Is radon disclosure required in Delaware?

Radon disclosure is required for all properties in Delaware, with no exceptions. However, requiring disclosure does not mean requiring testing. It simply means that the seller needs to inform the buyer about any known radon/radon testing results.

“If the seller knows of any radon, they have to disclose it. If they don’t know, they just have to say they don’t know,” explains Tang. “The buyer has the option of getting a radon test.”

The Delaware Disclosure Form: Summary of Sections

1. Occupancy

In section 1, you need to answer questions about occupancy. This includes whether or not you are occupying the property full time, as well as noting if the property is leased - and if so, does it have proper permits and licenses. If your property is new construction, you’ll need to note that here along with whether or not the property is exempt from providing the buyer with a Public Offering Statement.

2. Deed Restrictions/HOAs

If your home has any deed restrictions, you’ll need to note them here. If there is a homeowners/condo/civic association included in the deed, you’ll need to record that as well as the fees involved. 

3. Title/Zoning Restrictions

Are there liens on your property, or are there any right-of-ways or easements that could impact the property? You’ll need to note that in this section. 

4. Miscellaneous

The miscellaneous section largely covers dealings with local, state, and federal agencies. If a local agency has requested that you make repairs for your home, for example, you’d need to note it here. And if there have been any violations of federal laws relating to the property, you’d also need to note it. But this section also covers items like whether you’ve had pets, and whether there has ever been a hot tub or spa on the property (and whether it conformed to local ordinances). Finally, you’ll need to note in this section whether you, the state, the city, or a different entity is responsible for repairing and paving the streets adjacent to the property.

5. Environmental Hazards

The environmental hazards section covers everything from mold to methamphetamines. Basically, if there are any hazardous or toxic substances on your property - or if your property has ever been tested for them - you’ll need to note it here.

6. Land (soil/drainage/boundaries)

Land can have a huge impact on property value, so in this section you’ll need to note issues like settling, earth movement, and sliding that have occurred to the property or in the immediate neighborhood. This section also covers flood insurance, flood history, and whether or not you can observe standing water around the house for more than 48 hours after it rains.

7. Structural Items

If you’ve ever made repairs or renovations to your home, this will likely be the section to note this. You’ll need to note whether necessary permits were obtained, and whether the property was ever damaged by fire, smoke, wind, etc. Many items in section (this) are a continuation of issues previously noted in section (above). You’ll also need to note here what kind of insulation your property has.

8. Termites, Dryrot, Pests

If your property has ever been infested by wood-destroying insects, you’ll need to note it here (as well as whether the property has ever been treated for insects - whether or not you’ve found any). This section also covers pest control in general. Keep in mind that you need to record past pest management even if the situation is now under control.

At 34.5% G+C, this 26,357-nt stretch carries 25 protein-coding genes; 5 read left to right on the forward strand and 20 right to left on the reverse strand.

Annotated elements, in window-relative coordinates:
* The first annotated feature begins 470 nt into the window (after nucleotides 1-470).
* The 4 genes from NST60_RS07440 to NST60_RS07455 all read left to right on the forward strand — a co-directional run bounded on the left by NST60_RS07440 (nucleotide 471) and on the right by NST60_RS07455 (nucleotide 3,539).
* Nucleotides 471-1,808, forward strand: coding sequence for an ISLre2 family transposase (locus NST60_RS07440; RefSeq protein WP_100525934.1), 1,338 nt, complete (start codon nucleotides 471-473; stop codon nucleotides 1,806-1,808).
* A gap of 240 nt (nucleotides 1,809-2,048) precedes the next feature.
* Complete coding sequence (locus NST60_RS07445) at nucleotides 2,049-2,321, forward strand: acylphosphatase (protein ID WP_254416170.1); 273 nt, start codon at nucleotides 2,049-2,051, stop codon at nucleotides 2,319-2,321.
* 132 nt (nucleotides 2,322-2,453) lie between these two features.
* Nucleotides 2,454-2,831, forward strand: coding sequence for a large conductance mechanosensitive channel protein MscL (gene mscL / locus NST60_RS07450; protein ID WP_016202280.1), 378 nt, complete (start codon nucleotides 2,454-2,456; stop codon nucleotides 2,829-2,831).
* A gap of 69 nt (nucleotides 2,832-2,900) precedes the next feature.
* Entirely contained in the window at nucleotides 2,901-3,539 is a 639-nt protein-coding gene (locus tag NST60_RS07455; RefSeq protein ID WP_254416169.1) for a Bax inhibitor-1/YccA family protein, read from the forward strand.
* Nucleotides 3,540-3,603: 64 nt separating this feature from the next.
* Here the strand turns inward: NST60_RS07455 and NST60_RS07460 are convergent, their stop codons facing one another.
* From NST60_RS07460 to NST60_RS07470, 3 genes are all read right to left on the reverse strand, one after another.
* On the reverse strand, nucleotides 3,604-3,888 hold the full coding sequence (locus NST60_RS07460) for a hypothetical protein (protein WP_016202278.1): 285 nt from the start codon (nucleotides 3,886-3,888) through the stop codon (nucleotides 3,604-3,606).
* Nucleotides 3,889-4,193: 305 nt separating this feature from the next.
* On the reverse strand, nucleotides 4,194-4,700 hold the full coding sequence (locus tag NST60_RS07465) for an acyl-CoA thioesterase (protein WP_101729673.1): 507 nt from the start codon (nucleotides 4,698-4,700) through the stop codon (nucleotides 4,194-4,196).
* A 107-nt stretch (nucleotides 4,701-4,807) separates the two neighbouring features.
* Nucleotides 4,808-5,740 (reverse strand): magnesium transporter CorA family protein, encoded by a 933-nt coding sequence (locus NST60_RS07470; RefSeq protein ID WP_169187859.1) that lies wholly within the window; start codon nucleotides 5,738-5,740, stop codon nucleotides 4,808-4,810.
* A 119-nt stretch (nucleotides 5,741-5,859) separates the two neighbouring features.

9. Basement and Crawlspaces

If you have a sump pump, you’ll need to record that here - as well as where it drains to. Any leaks or water accumulation that’s happened in your basement or crawlspace, as well as any cracks in the floor or foundation, will need to be noted here.

10. Roof

For the roof section you’ll need to document both the condition of your roof (when the last roof surface was installed, the number of layers of roof material present) and any issues you’ve had (with the roof or with the rain gutters). 

11. Plumbing-related Items

This section deals with your water supply - where you get your drinking water, etc. If you have well water, record the last testing results. You also need to record what type of sewage system you use (public sewer, community sewer, etc). You also need to note what kind of plumbing you use (such as copper or PVC).

12. Heating and Air Conditioning

You need to note the age of your heating/cooling systems, as well as their types (forced air vs. heat pump, etc). Any past work done to your HVAC needs to be noted here. If you’ve had any problems with your heating or air conditioning system, you’ll need to make note. Any problems you’ve had will also need to be communicated.

13. Electrical System

The electric system section covers everything from the type of wiring your home uses, to the amp services it has. If fuses will blow, or a circuit breaker trips when two or more appliances are used at the same time, you’ll need to note it here. If you’ve had solar or wind power enhancements made to supplement service, that falls into the “electrical system” section. Any electrical fixtures - outlets, wall switches, etc - that need repair will need to be recorded.

14. Fireplace or Heating Stove

If you have a fireplace, you’ll need to explain whether it’s a wood-burning fireplace, gas, or something else - the same goes for a heating stove. You’ll need to note if it was part of the home’s original design/if it was installed by a professional contractor. You’ll also need to record the last servicing event (if any).

15. Major Appliances and Other Items

Any problems with ceilings, floors, walls, driveways, porches, or windows? You’ll be asked to check those off here, along with a few other items. An extensive list of major appliances is provided - such as trash compactor, refrigerator, smoke detectors, solar equipment, and more - and you’ll need to check off whether the included items are in working order.

16. Additional Information

The additional information section covers anything that needed to be detailed more fully in prior sections. There is ample space to provide detailed information, but if you run out of space, you’re allowed to attach additional sheets in order to explain.

For Further Reading